These rates are unsustainable, and they signal an urgent need for significant policy change. 

The current statistics raise immediate concerns for the general safety and wellbeing of prisoners and prison staff. Prison overcrowding can also breach prisoners’ human rights, contrary to the prohibition against ‘inhuman or degrading treatment or punishment’ under article 3 of the European Convention.[iv] Looking beyond the prison walls, it has been acknowledged that the ‘morally debilitating’ effect of overcrowding ‘reinforces the detainee’s detachment from society and therefore only increases exponentially the risk of reoffending’.[v] Prison overcrowding can therefore adversely affect recidivism in the wider community.

The news that SPS is to reassign Throughcare Support Officers to Prison Officer roles highlights the severity of the situation. It paints a picture of a service that is being forced to concentrate on internal day to day operational issues at the expense of managing the effective transition of prisoners back into their local communities. This is particularly unfortunate given the findings of the recent HMP YOI Grampian Inspection[vi] which advised that “[its] strongest area of performance related to the preparation of prisoners for their successful return to the community” and that its “Community Integration (CIU) facilities, supported by the throughcare support officers (TSO) were excellent”.

We welcomed the beginnings of policy change, in particular the recent extension of the presumption against short prison sentences from 3 to 12 months, which may be expected to divert at least some offenders from prison to community based disposals.[vii] In the context of life sentences, however, it has recently been observed as ‘striking’ that ‘the level of punishment parts has increased substantially’ in recent years.[viii] If the prison population is to be reduced to any significant extent, as we contend that it should be, then the rationale of imposing long-term prison sentences will also require further consideration, including the potentially adverse consequences of regressive measures such as the proposed Whole Life Custody (Scotland) Bill for prison turnover ratios and future overcrowding.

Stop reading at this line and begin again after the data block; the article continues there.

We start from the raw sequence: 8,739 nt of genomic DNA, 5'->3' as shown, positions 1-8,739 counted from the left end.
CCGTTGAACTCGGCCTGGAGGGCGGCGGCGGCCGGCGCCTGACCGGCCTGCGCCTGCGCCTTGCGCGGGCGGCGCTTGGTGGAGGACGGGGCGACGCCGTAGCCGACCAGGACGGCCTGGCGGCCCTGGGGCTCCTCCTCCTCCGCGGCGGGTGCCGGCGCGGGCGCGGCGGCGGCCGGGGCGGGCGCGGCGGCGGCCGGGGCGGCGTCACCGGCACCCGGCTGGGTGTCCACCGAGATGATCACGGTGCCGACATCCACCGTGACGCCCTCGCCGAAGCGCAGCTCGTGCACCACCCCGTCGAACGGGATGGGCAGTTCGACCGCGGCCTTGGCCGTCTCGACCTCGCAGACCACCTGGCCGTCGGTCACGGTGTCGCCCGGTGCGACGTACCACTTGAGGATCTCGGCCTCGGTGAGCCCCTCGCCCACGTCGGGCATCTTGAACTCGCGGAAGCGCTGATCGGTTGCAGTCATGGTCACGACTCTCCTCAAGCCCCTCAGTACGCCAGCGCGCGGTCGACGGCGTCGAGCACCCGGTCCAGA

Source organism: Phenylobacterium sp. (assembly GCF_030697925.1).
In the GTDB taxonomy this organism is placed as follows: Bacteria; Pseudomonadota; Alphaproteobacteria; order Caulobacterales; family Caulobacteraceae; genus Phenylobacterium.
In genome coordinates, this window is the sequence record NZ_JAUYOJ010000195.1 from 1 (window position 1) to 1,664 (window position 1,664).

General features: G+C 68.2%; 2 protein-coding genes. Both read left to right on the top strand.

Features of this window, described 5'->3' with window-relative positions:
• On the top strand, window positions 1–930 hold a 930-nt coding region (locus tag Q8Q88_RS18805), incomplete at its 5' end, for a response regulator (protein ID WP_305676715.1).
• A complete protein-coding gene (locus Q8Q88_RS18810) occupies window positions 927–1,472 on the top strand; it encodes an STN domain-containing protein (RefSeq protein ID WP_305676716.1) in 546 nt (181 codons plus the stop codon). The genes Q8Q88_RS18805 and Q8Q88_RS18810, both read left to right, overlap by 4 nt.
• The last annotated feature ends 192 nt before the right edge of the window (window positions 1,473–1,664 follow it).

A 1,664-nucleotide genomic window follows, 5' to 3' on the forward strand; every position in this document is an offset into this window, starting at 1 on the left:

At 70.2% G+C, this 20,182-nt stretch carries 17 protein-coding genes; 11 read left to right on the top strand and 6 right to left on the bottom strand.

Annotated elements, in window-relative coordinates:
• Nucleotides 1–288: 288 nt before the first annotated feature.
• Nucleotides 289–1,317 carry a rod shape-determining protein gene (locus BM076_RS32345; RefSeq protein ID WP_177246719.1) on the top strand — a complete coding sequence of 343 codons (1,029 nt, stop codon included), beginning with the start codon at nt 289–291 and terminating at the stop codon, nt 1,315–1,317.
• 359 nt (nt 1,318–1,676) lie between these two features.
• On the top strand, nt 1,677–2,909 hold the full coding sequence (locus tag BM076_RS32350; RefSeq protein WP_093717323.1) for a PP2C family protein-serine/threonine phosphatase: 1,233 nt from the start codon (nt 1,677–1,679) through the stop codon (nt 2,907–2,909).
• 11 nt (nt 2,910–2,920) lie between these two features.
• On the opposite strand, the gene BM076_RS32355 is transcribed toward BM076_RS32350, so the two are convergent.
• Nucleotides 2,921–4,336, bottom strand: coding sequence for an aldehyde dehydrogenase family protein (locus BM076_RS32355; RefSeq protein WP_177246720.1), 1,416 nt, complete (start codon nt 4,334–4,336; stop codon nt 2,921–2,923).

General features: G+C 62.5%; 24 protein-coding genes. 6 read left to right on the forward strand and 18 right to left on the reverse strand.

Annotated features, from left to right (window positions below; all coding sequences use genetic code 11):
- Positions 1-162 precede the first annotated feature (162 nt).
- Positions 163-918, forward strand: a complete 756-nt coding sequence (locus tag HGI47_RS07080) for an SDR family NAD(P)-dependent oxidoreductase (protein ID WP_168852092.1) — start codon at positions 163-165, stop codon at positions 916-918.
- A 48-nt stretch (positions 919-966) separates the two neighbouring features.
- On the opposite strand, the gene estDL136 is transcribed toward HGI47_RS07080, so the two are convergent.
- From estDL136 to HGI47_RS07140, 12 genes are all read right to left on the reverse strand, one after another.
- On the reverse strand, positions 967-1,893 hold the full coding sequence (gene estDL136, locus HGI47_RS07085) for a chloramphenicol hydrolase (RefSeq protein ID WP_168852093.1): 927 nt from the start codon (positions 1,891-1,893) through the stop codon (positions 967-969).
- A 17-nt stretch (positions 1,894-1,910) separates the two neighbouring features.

Given the high proportion of prisoners currently awaiting trial or sentence, too – now some 20%, according to the latest figures[ix] – the limited use of alternatives to remand, such as supervised bail, remains a cause for concern. According to recently updated national guidance, bail supervision is intended to be ‘a robust and credible alternative to remand’ to ‘help ensure that remand is only used where necessary and appropriate’.[x] Yet bail supervision rates have consistently fallen over the last decade.[xi]

Ultimately, we maintain that the solution to the current problem of prison overcrowding lies not in the building of larger prisons, which merely treats the symptoms of a rising prison population, but in a fundamental policy shift in relation to the purposes of imprisonment. We have consistently campaigned for the use of imprisonment as a measure of last resort, where it is necessary to manage any significant risks to public safety.

We will be unable to stop the prison population from rising until we can answer the essential question, ‘what is prison for?’ .  If we take this question seriously, we should recognise that many of those who are currently in prison simply do not belong there – in particular, many of those on remand and those whose offences are such that they pose no risk to public safety.

[i] Scottish Prison Service Prison Population Weekly Time Series (April 2014 onwards): http://www.sps.gov.uk/Corporate/Information/SPSPopulation.aspx

[ii] Scottish Prison Service Annual Report 2017-2018 dated 27 June 2018, Appendix 2, Average Daily Population and Maximum Number by Penal Establishment: 2017-18